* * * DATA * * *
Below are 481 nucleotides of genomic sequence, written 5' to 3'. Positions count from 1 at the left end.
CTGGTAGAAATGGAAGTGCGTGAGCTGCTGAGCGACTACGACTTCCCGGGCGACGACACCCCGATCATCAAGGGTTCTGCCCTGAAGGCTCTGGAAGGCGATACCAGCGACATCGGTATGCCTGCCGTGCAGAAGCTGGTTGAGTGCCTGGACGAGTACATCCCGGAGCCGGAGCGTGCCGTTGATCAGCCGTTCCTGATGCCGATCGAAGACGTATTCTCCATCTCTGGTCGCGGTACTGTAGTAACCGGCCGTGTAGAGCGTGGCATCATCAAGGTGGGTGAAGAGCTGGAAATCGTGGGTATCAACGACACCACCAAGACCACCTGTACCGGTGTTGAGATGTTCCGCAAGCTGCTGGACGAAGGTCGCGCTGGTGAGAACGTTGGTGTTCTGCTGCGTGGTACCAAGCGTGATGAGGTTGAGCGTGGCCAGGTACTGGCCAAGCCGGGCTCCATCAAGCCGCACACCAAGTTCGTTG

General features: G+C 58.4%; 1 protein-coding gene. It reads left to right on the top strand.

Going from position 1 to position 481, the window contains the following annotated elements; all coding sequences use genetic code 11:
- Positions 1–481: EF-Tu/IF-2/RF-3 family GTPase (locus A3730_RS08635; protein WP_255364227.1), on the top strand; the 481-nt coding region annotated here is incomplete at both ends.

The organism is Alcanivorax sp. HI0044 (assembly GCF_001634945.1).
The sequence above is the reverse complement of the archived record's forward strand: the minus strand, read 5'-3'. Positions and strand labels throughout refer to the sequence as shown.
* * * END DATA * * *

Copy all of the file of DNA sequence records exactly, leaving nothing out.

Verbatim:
Below are 481 nucleotides of genomic sequence, written 5' to 3'. Positions count from 1 at the left end.
CTGGTAGAAATGGAAGTGCGTGAGCTGCTGAGCGACTACGACTTCCCGGGCGACGACACCCCGATCATCAAGGGTTCTGCCCTGAAGGCTCTGGAAGGCGATACCAGCGACATCGGTATGCCTGCCGTGCAGAAGCTGGTTGAGTGCCTGGACGAGTACATCCCGGAGCCGGAGCGTGCCGTTGATCAGCCGTTCCTGATGCCGATCGAAGACGTATTCTCCATCTCTGGTCGCGGTACTGTAGTAACCGGCCGTGTAGAGCGTGGCATCATCAAGGTGGGTGAAGAGCTGGAAATCGTGGGTATCAACGACACCACCAAGACCACCTGTACCGGTGTTGAGATGTTCCGCAAGCTGCTGGACGAAGGTCGCGCTGGTGAGAACGTTGGTGTTCTGCTGCGTGGTACCAAGCGTGATGAGGTTGAGCGTGGCCAGGTACTGGCCAAGCCGGGCTCCATCAAGCCGCACACCAAGTTCGTTG

General features: G+C 58.4%; 1 protein-coding gene. It reads left to right on the top strand.

Going from position 1 to position 481, the window contains the following annotated elements; all coding sequences use genetic code 11:
- Positions 1–481: EF-Tu/IF-2/RF-3 family GTPase (locus A3730_RS08635; protein WP_255364227.1), on the top strand; the 481-nt coding region annotated here is incomplete at both ends.

The organism is Alcanivorax sp. HI0044 (assembly GCF_001634945.1).
The sequence above is the reverse complement of the archived record's forward strand: the minus strand, read 5'-3'. Positions and strand labels throughout refer to the sequence as shown.